Type: AT1 receptor selective agonist with the potential to treat acute lung damage / abnormal blood clotting associated with COVID-19.
TRV027 is designed to combat disruption within the renin-angiotensin-aldosterone system (RAAS) by specifically binding to and rebalancing AT1 receptor activation, blocking the damaging pathway that leads to acute lung damage and abnormal blood clotting, while activating the cellular pathway that selectively targets reparative actions that improve lung function and promote anti-inflammatory effects.
2021 Status: Proof of Concept Results—Trevena on September 30 announced positive data from 30 patients enrolled in its proof of concept study of TRV027 in hospitalized COVID-19 patients. In the primary endpoint of mean change from baseline D-dimer levels at 3 days, 7 of 10 TRV027 treated patients (70%) experienced a reduction in circulating D-dimer, compared to 3 of 11 patients (27%) on placebo.
A post-hoc analysis showed that patients receiving TRV027 experienced a 12-day reduction in average length of hospital stay compared to placebo (11.4 vs. 23.3 days), with a median reduction of 4 days (8 vs. 12). TRV027 was also associated with a 92% probability of a potential beneficial treatment effect, based on a Bayesian model analysis recommended by the study’s Data Monitoring and Safety Committee (DMSC).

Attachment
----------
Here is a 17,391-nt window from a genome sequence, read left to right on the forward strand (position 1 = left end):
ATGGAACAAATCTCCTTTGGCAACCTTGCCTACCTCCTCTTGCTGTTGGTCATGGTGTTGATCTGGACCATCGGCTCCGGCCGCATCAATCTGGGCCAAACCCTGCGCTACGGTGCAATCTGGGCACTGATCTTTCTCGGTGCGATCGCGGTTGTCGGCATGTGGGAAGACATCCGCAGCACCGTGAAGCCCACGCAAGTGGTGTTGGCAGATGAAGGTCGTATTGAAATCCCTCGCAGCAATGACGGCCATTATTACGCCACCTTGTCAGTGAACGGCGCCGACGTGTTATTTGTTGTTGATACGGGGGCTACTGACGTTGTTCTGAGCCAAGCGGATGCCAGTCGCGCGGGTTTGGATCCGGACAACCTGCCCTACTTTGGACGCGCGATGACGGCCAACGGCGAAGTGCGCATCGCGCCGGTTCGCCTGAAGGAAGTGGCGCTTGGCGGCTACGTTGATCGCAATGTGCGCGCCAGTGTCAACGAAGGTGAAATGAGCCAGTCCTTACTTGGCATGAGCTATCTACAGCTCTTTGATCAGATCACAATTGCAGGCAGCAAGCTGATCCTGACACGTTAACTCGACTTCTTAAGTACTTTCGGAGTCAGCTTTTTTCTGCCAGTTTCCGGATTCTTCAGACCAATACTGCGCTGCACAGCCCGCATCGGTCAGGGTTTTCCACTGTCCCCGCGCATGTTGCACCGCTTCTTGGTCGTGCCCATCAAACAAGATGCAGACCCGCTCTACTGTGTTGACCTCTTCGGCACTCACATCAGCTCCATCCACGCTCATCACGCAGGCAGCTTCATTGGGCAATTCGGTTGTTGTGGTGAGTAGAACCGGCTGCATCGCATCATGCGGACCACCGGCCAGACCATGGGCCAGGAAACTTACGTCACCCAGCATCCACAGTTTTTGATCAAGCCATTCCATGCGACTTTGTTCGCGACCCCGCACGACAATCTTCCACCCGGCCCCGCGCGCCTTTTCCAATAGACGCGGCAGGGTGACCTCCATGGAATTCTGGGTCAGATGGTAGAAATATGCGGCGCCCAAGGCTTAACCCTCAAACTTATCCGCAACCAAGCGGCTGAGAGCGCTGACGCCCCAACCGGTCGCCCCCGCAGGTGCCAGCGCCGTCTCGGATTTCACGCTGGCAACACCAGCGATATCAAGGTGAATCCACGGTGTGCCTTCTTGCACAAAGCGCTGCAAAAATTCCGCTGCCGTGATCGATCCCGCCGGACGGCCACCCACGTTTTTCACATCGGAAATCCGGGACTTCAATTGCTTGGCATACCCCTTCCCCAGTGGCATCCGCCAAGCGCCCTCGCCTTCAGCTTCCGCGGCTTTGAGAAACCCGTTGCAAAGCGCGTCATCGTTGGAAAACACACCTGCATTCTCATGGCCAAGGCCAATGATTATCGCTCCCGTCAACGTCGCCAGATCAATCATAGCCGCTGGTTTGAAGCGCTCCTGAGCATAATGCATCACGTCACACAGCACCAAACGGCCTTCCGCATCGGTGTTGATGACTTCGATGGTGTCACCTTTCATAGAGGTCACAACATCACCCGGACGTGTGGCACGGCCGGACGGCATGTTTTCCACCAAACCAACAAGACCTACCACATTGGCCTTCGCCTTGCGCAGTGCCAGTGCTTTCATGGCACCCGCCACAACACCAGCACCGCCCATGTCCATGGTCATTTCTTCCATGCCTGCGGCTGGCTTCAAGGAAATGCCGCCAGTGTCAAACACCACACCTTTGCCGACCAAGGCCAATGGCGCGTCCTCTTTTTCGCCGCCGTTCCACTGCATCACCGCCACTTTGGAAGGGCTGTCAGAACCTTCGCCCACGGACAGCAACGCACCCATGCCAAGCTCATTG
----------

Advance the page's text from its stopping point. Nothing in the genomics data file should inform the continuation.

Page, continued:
The study was led and funded by Imperial College London, with additional support through the British Heart Foundation Imperial Centre for Research Excellence Award.
As of September 30, TRV027 was being evaluated in two larger efficacy studies: ACTIV-4 Host Tissue led by Vanderbilt University Medical Center and the NIH in the U.S. (NCT04924660), with data expected as early as mid-2022; and REMAP-CAP (NCT02735707) in the U.K. Both trials are expected to generate data from up to 600 patients on the potential clinical impact of TRV027 to prevent critical illness progression, multiorgan failure, and mortality in hospitalized patients with COVID-19 infection, Trevena said.
First Patient Dosed in ACTIV-4—Trevena said July 26 that the first COVID-19 patient had been enrolled in the NIH-funded ACTIV-4 Host Tissue (Accelerating COVID-19 Therapeutic Interventions and Vaccines) trial. The trial is designed to test four investigational agents that combat dysregulation of the renin-angiotensin-aldosterone system (RAAS) and the immune system caused by a COVID-19 infection.
ACTIV-4 Host Tissue is enrolling approximately 1,600 patients at over 50 sites in the U.S. The study is evaluating the impact of each intervention on recovery, supplemental oxygen use, need for mechanical ventilation, organ failure, and mortality. The trial is a multi-site, randomized, placebo-controlled, clinical trial with multiple treatment arms, each enrolling approximately 300-400 COVID-19 patients ≥ 18 years old. Four trial arms are testing investigational agents, including TRV027, that target the RAAS or the immune system through distinct mechanisms of action.
Selected for ACTIV-4d Trial—Trevena said May 6 that TRV027 had been been selected for the NIH’s ACTIV (Accelerating COVID-19 Therapeutic Interventions and Vaccines) 4d RAAS trial. ACTIV-4d RAAS is designed to evaluate treatments targeting the RAAS and to determine whether modulation of the RAAS is an effective strategy for preventing progression to critical illness, multiorgan failure, or mortality in hospitalized COVID-19 patients.